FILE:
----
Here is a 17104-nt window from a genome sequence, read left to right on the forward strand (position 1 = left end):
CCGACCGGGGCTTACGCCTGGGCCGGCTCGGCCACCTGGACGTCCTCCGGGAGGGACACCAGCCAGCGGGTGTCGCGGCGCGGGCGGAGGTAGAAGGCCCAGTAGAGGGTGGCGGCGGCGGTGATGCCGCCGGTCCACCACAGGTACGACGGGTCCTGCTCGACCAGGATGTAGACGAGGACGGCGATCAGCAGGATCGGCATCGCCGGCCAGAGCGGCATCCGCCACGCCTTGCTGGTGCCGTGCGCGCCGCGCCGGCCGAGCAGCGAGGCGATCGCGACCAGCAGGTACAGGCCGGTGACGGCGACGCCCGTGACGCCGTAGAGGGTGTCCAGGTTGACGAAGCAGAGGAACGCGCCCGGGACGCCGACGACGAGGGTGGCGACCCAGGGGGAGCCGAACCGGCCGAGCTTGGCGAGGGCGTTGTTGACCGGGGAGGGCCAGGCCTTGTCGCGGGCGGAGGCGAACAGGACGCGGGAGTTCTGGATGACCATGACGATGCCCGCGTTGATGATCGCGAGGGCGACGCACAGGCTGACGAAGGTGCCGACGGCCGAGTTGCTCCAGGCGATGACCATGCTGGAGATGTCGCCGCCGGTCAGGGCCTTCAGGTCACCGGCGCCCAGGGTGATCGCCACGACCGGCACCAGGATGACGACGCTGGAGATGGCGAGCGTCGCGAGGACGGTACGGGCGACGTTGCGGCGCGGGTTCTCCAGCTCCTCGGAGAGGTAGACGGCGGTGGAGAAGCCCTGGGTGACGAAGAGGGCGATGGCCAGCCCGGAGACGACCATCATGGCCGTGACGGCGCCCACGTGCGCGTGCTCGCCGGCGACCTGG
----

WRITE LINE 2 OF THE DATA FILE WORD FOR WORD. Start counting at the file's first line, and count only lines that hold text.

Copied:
CCGACCGGGGCTTACGCCTGGGCCGGCTCGGCCACCTGGACGTCCTCCGGGAGGGACACCAGCCAGCGGGTGTCGCGGCGCGGGCGGAGGTAGAAGGCCCAGTAGAGGGTGGCGGCGGCGGTGATGCCGCCGGTCCACCACAGGTACGACGGGTCCTGCTCGACCAGGATGTAGACGAGGACGGCGATCAGCAGGATCGGCATCGCCGGCCAGAGCGGCATCCGCCACGCCTTGCTGGTGCCGTGCGCGCCGCGCCGGCCGAGCAGCGAGGCGATCGCGACCAGCAGGTACAGGCCGGTGACGGCGACGCCCGTGACGCCGTAGAGGGTGTCCAGGTTGACGAAGCAGAGGAACGCGCCCGGGACGCCGACGACGAGGGTGGCGACCCAGGGGGAGCCGAACCGGCCGAGCTTGGCGAGGGCGTTGTTGACCGGGGAGGGCCAGGCCTTGTCGCGGGCGGAGGCGAACAGGACGCGGGAGTTCTGGATGACCATGACGATGCCCGCGTTGATGATCGCGAGGGCGACGCACAGGCTGACGAAGGTGCCGACGGCCGAGTTGCTCCAGGCGATGACCATGCTGGAGATGTCGCCGCCGGTCAGGGCCTTCAGGTCACCGGCGCCCAGGGTGATCGCCACGACCGGCACCAGGATGACGACGCTGGAGATGGCGAGCGTCGCGAGGACGGTACGGGCGACGTTGCGGCGCGGGTTCTCCAGCTCCTCGGAGAGGTAGACGGCGGTGGAGAAGCCCTGGGTGACGAAGAGGGCGATGGCCAGCCCGGAGACGACCATCATGGCCGTGACGGCGCCCACGTGCGCGTGCTCGCCGGCGACCTGG